Minor British Institutions: Darts

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The Independent Online

Like many minor British institutions, this one used to be a lot bigger. Within living memory, almost every public house in Britain offered a darts board, with the design – doubles, trebles, bullseye and so on – and construction (of sisal) being more or less standard by the end of the 19th century.

The ancient origins of the game are poorly chronicled, but the "oldest oche in the world" – dating back about 350 years – was uncovered in a former pub in Essex, naturally, and it seems an English invention. For the past few decades pretty much everything has gone wrong for darts.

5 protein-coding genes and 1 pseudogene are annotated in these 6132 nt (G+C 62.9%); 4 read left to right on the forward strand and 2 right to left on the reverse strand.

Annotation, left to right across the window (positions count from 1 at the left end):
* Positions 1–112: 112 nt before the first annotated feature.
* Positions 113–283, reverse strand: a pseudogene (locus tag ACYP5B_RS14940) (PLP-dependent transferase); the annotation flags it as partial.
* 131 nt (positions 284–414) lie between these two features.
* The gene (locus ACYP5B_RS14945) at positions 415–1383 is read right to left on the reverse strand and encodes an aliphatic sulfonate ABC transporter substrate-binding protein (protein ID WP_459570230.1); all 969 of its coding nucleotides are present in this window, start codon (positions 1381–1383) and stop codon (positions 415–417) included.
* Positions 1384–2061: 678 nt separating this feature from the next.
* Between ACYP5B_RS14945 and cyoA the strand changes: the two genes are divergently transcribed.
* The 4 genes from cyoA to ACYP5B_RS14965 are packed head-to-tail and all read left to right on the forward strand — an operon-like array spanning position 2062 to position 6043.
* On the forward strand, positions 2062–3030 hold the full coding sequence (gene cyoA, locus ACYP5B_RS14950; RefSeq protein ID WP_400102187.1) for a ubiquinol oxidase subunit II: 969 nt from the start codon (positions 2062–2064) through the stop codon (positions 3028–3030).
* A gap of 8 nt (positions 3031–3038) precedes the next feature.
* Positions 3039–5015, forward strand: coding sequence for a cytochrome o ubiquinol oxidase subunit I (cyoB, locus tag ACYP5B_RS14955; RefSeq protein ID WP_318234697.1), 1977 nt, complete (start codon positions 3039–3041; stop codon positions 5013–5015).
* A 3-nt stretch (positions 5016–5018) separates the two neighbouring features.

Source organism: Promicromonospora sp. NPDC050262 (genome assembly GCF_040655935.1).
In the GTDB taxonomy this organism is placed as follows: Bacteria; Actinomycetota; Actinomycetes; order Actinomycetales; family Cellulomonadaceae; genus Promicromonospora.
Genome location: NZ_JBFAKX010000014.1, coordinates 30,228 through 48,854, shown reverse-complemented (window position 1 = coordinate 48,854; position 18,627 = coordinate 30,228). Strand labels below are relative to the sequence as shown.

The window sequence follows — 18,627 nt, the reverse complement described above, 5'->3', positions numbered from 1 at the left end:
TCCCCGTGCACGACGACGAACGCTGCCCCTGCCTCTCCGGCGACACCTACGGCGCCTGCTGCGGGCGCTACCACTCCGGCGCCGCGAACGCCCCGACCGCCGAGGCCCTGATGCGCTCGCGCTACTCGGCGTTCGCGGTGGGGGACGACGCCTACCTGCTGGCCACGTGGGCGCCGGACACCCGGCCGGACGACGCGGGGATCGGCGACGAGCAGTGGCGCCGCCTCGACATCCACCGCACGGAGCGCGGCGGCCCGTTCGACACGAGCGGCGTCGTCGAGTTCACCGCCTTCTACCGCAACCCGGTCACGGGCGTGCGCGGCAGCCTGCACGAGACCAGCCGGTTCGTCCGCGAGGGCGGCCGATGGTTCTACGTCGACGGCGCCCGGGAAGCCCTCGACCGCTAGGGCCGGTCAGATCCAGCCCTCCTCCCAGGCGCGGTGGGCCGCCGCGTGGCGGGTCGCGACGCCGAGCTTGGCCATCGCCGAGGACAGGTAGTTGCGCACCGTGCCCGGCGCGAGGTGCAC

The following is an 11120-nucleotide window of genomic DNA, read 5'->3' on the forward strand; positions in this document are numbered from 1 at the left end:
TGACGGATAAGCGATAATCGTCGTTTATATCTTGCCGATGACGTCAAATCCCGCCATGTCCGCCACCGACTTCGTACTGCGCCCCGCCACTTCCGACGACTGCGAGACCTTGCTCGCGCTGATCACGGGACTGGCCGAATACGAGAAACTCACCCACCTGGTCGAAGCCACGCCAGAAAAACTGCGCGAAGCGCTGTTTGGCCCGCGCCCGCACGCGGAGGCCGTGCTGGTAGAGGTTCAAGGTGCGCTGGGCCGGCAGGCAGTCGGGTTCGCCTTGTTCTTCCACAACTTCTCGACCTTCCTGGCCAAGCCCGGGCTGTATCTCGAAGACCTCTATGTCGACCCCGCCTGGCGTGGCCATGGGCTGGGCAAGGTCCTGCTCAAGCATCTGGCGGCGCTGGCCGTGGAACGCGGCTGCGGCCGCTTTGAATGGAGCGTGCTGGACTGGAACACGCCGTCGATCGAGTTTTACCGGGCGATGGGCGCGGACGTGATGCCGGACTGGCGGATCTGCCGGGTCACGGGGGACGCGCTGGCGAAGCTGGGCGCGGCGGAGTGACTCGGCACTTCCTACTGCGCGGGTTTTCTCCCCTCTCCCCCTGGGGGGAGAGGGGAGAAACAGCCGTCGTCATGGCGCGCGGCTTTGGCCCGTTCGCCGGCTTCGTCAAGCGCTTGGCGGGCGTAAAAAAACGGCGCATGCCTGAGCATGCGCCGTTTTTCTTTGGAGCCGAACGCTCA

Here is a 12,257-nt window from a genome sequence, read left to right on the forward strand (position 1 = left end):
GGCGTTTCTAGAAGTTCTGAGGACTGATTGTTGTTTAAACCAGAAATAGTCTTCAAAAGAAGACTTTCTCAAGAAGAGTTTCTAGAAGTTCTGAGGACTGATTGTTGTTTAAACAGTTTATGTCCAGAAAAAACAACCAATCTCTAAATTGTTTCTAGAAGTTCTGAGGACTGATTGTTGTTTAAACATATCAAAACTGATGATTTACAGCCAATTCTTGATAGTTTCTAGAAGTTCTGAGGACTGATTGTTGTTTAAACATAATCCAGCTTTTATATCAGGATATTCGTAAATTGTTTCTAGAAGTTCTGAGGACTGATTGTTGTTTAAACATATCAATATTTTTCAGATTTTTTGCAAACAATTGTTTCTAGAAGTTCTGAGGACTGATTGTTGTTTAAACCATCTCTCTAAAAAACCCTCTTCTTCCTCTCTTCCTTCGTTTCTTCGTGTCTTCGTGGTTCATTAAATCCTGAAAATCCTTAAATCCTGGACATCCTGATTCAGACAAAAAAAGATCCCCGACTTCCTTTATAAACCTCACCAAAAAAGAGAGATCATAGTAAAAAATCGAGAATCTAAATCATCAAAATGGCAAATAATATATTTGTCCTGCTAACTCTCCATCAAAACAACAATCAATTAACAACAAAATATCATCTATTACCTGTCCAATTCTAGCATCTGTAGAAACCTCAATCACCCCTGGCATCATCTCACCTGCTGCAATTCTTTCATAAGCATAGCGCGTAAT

The decline of the pub and working mens' club has stymied talent, the ban on tobacco sponsorship has robbed it of funds, and a sketch on Not the Nine O'Clock News – in which the fat players attempt to out-drink and out-smoke each other – left it with a scuzzy image. The disappearance from terrestrial television of the commentator Sid Waddell, author of Bellies and Bullseyes, was a further blow. Jocky Wilson is badly missed.

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